On a frosty Lake Placid night, Ken Read proudly carried the Canadian flag and the Olympic hopes of millions of fans into the opening ceremony of the 1980 Winter Games. No one could have predicted that Read's Olympic dream would soon end with a plop on a snow-covered slope of Whiteface Mountain.
Read, the pre-race favourite in the downhill, didn't wipe out or miss a gate.
His ski simply fell off.
For a man who wove together such an illustrious career, it was one of his more forgettable moments.
Little wonder Read had no aspirations to attend the recent ceremonies in Lake Placid celebrating the 25th anniversary of those Games, a love-in that included members of the U.S. Miracle onIce hockey team.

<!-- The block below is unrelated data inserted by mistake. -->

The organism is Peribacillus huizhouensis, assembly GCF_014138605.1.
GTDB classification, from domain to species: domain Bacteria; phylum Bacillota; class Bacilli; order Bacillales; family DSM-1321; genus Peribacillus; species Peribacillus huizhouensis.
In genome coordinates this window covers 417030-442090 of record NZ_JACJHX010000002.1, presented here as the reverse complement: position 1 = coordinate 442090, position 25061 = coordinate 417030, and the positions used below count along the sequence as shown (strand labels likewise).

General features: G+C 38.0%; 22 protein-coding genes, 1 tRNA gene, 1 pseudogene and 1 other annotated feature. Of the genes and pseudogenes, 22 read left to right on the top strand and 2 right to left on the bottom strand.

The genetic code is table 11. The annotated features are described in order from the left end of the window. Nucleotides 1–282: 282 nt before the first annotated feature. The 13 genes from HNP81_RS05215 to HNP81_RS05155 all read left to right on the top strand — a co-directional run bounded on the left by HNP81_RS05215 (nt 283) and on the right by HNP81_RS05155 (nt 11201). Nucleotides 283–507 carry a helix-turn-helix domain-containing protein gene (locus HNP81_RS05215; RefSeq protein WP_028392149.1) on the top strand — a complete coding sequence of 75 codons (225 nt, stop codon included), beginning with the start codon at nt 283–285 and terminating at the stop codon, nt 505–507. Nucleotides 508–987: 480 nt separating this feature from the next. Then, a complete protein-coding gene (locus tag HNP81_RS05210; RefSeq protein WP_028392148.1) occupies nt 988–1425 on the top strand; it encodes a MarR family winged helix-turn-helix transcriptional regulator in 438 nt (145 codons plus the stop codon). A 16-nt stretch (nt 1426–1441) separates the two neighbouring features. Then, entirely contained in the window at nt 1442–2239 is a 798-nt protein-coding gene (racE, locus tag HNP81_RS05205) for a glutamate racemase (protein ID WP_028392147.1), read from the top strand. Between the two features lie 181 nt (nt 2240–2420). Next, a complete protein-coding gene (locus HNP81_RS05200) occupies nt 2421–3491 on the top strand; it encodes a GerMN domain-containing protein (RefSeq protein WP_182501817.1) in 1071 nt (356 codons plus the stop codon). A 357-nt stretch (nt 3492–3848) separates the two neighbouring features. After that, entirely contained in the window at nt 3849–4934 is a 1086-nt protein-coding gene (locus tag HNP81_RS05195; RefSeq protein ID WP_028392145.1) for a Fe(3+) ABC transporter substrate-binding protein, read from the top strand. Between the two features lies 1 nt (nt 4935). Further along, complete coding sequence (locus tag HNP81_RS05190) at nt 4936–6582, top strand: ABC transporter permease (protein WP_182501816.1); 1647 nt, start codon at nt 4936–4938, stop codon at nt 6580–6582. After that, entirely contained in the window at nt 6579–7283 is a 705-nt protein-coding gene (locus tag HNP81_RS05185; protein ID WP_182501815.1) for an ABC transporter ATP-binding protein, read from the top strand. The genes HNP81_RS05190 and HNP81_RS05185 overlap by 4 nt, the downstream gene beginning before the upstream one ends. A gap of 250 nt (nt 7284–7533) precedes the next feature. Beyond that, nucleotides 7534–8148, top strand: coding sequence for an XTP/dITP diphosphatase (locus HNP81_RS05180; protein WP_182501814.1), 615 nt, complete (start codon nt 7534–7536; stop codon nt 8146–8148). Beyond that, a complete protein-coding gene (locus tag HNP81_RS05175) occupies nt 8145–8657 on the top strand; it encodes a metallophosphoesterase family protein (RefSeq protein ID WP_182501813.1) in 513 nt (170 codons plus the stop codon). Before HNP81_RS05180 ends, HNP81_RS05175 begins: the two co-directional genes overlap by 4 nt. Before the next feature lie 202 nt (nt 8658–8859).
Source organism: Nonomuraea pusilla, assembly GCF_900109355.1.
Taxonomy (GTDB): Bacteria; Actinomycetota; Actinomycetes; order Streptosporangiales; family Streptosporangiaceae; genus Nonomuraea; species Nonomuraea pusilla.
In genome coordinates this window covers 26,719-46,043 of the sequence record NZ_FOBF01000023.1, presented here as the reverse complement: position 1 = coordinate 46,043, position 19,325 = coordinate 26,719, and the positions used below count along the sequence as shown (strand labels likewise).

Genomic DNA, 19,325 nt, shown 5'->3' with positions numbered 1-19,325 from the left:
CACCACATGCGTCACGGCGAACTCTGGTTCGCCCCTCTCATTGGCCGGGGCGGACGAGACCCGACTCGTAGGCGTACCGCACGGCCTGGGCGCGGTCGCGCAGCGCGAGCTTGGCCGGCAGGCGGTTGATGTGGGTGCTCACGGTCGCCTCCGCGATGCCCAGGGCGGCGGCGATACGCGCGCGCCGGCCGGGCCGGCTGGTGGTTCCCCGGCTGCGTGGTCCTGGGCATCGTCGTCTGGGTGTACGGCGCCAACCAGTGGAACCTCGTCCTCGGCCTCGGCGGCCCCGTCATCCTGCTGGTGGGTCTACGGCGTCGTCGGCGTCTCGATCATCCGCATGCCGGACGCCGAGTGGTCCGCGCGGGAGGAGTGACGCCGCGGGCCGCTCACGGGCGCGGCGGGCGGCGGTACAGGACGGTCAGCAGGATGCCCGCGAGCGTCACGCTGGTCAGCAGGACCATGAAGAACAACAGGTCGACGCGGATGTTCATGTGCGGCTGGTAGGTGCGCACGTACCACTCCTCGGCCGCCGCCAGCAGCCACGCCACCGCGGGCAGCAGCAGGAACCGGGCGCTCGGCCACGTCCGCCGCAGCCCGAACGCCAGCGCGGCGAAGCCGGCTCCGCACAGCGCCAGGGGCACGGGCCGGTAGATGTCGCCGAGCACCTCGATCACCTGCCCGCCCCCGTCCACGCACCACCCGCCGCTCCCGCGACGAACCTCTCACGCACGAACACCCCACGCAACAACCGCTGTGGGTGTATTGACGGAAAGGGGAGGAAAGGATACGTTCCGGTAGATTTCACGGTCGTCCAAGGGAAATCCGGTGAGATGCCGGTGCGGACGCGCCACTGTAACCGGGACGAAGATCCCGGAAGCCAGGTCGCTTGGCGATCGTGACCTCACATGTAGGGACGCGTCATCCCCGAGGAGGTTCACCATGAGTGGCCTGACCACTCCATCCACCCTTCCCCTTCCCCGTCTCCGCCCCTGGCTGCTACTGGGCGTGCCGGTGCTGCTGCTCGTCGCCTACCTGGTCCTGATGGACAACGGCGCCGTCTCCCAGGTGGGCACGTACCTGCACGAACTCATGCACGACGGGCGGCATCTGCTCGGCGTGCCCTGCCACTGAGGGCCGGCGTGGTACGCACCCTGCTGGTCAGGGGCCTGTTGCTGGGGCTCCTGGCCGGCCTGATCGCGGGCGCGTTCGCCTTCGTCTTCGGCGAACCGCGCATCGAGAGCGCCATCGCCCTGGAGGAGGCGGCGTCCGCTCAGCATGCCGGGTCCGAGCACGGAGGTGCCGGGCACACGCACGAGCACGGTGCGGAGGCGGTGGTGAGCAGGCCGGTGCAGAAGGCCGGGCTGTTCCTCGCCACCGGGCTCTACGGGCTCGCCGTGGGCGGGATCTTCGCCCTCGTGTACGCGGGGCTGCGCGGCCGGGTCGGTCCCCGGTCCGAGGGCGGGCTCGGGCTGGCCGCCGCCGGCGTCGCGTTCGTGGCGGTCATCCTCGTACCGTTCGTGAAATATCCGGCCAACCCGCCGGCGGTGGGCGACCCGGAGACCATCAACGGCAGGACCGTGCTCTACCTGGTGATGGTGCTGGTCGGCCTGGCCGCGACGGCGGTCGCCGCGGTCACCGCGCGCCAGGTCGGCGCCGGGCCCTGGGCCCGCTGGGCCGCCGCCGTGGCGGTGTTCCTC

"I hadn't even realized it has been 25 years,"Read said. "It hadn't really crossed my mind. For me, 1980 was the year I won Kitzbuhel, the hardest downhill in the world -- not the year my ski came off."
As a disappointed Read hobbled off the course, teammate Steve Podborski whizzed by en route to Olympic bronze
"Obviously the normal human reaction is to ask, "What if?" Read said. "We may never really know what would have happened. But it's part of skiing. I mean, my 13-year-old had his ski fall off on Monday. It can happen to anyone."
Despite his Lake Placid heartbreak, Read has made Olympic success a priority for the Canadian team heading into the 2006 Games in Italy and 2010 Games in Vancouver.
"No question part of our program is to make sure our athletes are ready," Read, the president of Alpine Canada, said. "(Italy) is a spotlight for our sport and our team but so is Vancouver. We're a young team and still building.
"My goal is to have developed a skiing powerhouse five years from now."
Just in time for the Vancouver Games